Dennis Allen To Meet With Oakland Raiders Owner Mark Davis Tuesday


Nov 28, 2013; Arlington, TX, USA; Oakland Raiders coach Dennis Allen during a NFL football game against the Dallas Cowboys on Thanksgiving at AT&T Stadium. Mandatory Credit: Kirby Lee-USA TODAY Sports

Oakland Raiders head coach Dennis Allen is scheduled to meet with owner Mark Davis on Tuesday and a major subject of that meeting will be the fate of Allen’s assistant coaches.

Allen wants to bring back most of the staff, but Davis isn’t quite so sure, according to Vic Tafur of the San Francisco Chronicle.

Allen has two years left on his deal, but most of the assistant coaches were brought in on two-year deals that are expiring.

One notable exception is offensive coordinator Greg Olson, who signed a two-year contract when he replaced Greg Knapp after the 2012 season.

The message from this strategy by Davis is clear: He doesn’t want to pay Allen not to coach for two years, but he’s also not committed to him beyond 2014.

According to Tafur, only three coaches have taken over a team that had back-to-back non-losing seasons, had two straight losing years and returned for a third season, and only one of those was in the salary cap era: Dave Campo with the Dallas Cowboys in 2000-02. He was fired after a third consecutive 5-11 season.

The Raiders went 8-8 in both 2010 and 2011 under coaches Tom Cable and Hue Jackson, respectively, while Allen has gone 4-12 in each of his first two seasons in Oakland.

Oakland will have something for 2014 that it hasn’t had in 2012 and 2013 … salary cap space. The Raiders are projected to have somewhere in the neighborhood of $70 million (a damned nice neighborhood) when the new league year begins in March and will be able to be very aggressive in pursuing free agents and other roster upgrades.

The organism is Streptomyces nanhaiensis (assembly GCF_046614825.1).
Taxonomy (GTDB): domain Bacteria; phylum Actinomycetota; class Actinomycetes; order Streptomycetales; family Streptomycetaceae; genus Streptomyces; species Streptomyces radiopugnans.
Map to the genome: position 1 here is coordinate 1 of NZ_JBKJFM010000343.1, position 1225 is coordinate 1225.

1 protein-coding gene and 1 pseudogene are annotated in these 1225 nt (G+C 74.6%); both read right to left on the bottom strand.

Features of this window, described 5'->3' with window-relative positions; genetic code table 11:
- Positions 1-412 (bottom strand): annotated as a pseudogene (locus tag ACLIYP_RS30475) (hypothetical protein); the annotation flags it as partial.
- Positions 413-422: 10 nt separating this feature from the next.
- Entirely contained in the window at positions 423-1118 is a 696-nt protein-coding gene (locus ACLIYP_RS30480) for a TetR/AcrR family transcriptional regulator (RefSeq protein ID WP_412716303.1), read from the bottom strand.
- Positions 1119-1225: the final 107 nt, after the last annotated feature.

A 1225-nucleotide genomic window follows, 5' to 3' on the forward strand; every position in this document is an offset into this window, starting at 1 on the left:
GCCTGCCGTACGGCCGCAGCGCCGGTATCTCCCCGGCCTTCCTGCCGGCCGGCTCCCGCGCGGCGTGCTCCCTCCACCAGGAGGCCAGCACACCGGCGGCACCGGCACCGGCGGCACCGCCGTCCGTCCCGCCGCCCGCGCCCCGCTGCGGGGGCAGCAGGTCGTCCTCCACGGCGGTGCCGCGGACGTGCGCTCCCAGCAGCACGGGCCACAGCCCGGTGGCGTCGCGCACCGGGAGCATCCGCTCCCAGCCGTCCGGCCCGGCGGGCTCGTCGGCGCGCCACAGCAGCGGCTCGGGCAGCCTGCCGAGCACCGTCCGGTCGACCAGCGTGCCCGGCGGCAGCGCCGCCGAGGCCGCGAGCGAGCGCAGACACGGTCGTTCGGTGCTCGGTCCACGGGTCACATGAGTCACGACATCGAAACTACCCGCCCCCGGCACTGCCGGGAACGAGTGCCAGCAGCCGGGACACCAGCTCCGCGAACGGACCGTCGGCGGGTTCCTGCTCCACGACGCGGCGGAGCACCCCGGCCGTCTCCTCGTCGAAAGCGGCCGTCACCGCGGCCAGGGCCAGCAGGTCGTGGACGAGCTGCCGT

Another 4-12 finish can’t happen if Allen wants to see the last year of his four-year contract in Oakland, and it’s clear that Davis is hedging, hence his desire to bring back assistant coaches on one-year contracts rather than the NFL standard two-year deal.

After all, if you’re Mark Davis, it makes sense to not want to pay an entire coaching staff for a second year when there’s a possibility you’re blowing the whole thing up after the 2014 season anyway.

Allen is a very polarizing figure within the Raider fan base. There is a contingent of fans that think he deserves a third year—which would be the first year the team has had any salary cap flexibility—after he took the body blows associated with having nearly $60 million in cap space tied up in dead money the last two seasons.

But there is also a group of fans that want Allen gone … like, yesterday, after the team went 8-24 over the last two years.

There’s a chance the latter group gets its wish if the meeting between Davis and Allen goes sideways on Tuesday.

Of course, if the assistant coaches are going to be put on one-year deals, there’s a chance that Allen’s hands will be tied when it comes time to retain the staff or hire new coaches.

As one source told Tafer for the Chronicle piece, “Quality assistants don’t work on one-year deals.”

While that may be true, it’s just as true that good businessmen don’t like to spend money that they don’t have to. Having to buy out an entire coaching staff by putting them under contract for a 2015 season that they might not be around for would be an example of just such a thing.